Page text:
Interim chairman appointed as another senior figure departs troubled East Kent Hospitals trust
PUBLISHED: 13:25 02 October 2017
Nikki Cole’s exit comes just weeks after chief executive Matthew Kershaw left the trust
An interim chairman has been appointed at East Kent Hospitals trust following the departure of yet another senior figure.
Nikki Cole is stepping down as chair having been in the role for two-and-a-half years - her exit coming just weeks after chief executive Matthew Kershaw left the trust to take up a position at a think-tank.
The trust has come under fire in recent months after it controversially announced it was set to make a number of cuts to services at the Kent & Canterbury Hospital, with some 35 people who normally attend by ambulance every day with conditions such as heart attacks, strokes and pneumonia, instead diverted to its other sites in Ashford and Margate.
The changes, which health chiefs insist are only temporary, but have been in place since June, are the result of the trust struggling to recruit enough permanent consultants.
The knock-on effect of that was the trust having to move some 50 per cent of junior doctors based at the K&C to the QEQM and William Harvey, claiming continuing to run services without experienced consultants overseeing them would jeopardise patient safety.
However, bosses announced last week 10 new emergency doctors had been hired to help ease pressure on A&E departments, and set out a 12-month plan for improvement.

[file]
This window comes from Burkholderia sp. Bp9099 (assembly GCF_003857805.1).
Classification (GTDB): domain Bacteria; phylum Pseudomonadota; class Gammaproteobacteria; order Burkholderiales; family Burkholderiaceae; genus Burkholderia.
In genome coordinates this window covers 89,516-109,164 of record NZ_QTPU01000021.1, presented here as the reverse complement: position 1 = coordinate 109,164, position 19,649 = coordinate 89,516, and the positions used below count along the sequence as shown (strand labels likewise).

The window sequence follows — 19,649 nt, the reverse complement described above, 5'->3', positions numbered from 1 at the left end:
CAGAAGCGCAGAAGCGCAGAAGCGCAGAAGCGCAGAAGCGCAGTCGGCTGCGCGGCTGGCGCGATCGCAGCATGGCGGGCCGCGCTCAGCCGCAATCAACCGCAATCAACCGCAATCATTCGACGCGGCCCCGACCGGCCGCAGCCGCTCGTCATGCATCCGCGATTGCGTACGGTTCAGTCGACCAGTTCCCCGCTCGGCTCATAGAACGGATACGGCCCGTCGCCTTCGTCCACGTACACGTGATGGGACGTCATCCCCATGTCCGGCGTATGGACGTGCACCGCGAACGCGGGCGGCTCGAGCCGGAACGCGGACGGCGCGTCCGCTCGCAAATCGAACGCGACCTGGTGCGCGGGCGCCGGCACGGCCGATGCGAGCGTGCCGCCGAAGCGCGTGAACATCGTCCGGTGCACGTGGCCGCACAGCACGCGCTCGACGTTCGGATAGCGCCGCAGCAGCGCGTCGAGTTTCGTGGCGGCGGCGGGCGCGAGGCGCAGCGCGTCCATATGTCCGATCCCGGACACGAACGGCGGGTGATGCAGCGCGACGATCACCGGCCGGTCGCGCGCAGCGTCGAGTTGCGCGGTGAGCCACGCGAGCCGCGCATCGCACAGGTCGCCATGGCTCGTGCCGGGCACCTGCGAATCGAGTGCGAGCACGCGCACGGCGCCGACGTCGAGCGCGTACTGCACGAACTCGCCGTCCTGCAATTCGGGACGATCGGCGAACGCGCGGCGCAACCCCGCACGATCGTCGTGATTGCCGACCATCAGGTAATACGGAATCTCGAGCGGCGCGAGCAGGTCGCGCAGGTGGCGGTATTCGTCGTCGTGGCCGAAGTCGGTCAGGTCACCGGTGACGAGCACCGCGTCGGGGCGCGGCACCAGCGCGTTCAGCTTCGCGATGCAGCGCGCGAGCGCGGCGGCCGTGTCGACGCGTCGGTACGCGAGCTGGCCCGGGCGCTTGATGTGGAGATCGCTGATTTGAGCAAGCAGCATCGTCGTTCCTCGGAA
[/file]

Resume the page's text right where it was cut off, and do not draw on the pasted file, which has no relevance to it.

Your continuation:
The council of governors this week appointed Dr Peter Carter - a former interim chair at Medway Foundation Trust - to take over on October 17 from Ms Cole.
She said: “It has been a privilege to have served as chair of the trust since May 2015.
“In that time there have been significant improvements in governance and quality which led to the Trust coming out of Quality Special Measures in February 2017.
“We stabilised and improved the yrust’s financial position, developed with our staff our vision and values and set clear strategic objectives to continue the improvement in patient care.
“I am very grateful for the opportunity to play such an important role in east Kent and I look forward to seeing the trust’s progress continue.”
Dr Carter has also worked as chief executive of the Royal College of Nursing and Central and North West London NHS Foundation Trust and is described as having extensive knowledge and skills in strategic development, with a track record of success in large complex organisations.
During his time at RCN and CNWL, Dr Carter was consistently ranked by the Health Service Journal as one of the top 100 most influential people in health and was awarded an OBE in 2006 for his services to the NHS.
“East Kent Hospitals has made a lot of progress and has a great future ahead,” he said.
“I know how hard everyone is working to improve the A&E performance and experience for patients and that will come with the positive changes the trust is putting in place.
“The trust also needs to implement a long-term clinical strategy so that it can move forward with the changes that are needed to provide sustainable services which will mean patients get faster, more effective care.
“I have worked in organisations across the country and I am really excited about coming to east Kent and working with the trust on the next stage in its journey until the council of governors appoints a permanent chairman.”